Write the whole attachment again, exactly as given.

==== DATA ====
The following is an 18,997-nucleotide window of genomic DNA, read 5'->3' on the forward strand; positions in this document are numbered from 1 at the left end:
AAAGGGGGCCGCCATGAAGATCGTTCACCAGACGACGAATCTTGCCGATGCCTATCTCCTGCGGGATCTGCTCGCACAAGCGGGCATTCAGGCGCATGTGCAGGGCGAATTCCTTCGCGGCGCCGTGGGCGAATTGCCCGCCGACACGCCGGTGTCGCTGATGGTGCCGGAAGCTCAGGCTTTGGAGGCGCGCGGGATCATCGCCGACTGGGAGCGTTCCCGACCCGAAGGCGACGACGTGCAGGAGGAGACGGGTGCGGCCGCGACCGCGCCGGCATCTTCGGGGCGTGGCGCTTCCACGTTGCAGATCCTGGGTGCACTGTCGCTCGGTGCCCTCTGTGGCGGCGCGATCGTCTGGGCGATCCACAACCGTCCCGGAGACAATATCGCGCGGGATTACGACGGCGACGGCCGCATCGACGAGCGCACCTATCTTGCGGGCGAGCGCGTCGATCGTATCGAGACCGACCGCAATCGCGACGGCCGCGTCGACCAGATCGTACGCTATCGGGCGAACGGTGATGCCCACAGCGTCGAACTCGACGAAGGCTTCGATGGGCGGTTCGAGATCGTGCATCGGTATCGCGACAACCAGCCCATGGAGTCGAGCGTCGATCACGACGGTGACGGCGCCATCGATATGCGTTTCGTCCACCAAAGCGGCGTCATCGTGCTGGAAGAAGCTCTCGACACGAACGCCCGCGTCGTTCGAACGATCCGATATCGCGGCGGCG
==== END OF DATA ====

The following is an 18,997-nucleotide window of genomic DNA, read 5'->3' on the forward strand; positions in this document are numbered from 1 at the left end:
AAAGGGGGCCGCCATGAAGATCGTTCACCAGACGACGAATCTTGCCGATGCCTATCTCCTGCGGGATCTGCTCGCACAAGCGGGCATTCAGGCGCATGTGCAGGGCGAATTCCTTCGCGGCGCCGTGGGCGAATTGCCCGCCGACACGCCGGTGTCGCTGATGGTGCCGGAAGCTCAGGCTTTGGAGGCGCGCGGGATCATCGCCGACTGGGAGCGTTCCCGACCCGAAGGCGACGACGTGCAGGAGGAGACGGGTGCGGCCGCGACCGCGCCGGCATCTTCGGGGCGTGGCGCTTCCACGTTGCAGATCCTGGGTGCACTGTCGCTCGGTGCCCTCTGTGGCGGCGCGATCGTCTGGGCGATCCACAACCGTCCCGGAGACAATATCGCGCGGGATTACGACGGCGACGGCCGCATCGACGAGCGCACCTATCTTGCGGGCGAGCGCGTCGATCGTATCGAGACCGACCGCAATCGCGACGGCCGCGTCGACCAGATCGTACGCTATCGGGCGAACGGTGATGCCCACAGCGTCGAACTCGACGAAGGCTTCGATGGGCGGTTCGAGATCGTGCATCGGTATCGCGACAACCAGCCCATGGAGTCGAGCGTCGATCACGACGGTGACGGCGCCATCGATATGCGTTTCGTCCACCAAAGCGGCGTCATCGTGCTGGAAGAAGCTCTCGACACGAACGCCCGCGTCGTTCGAACGATCCGATATCGCGGCGGCG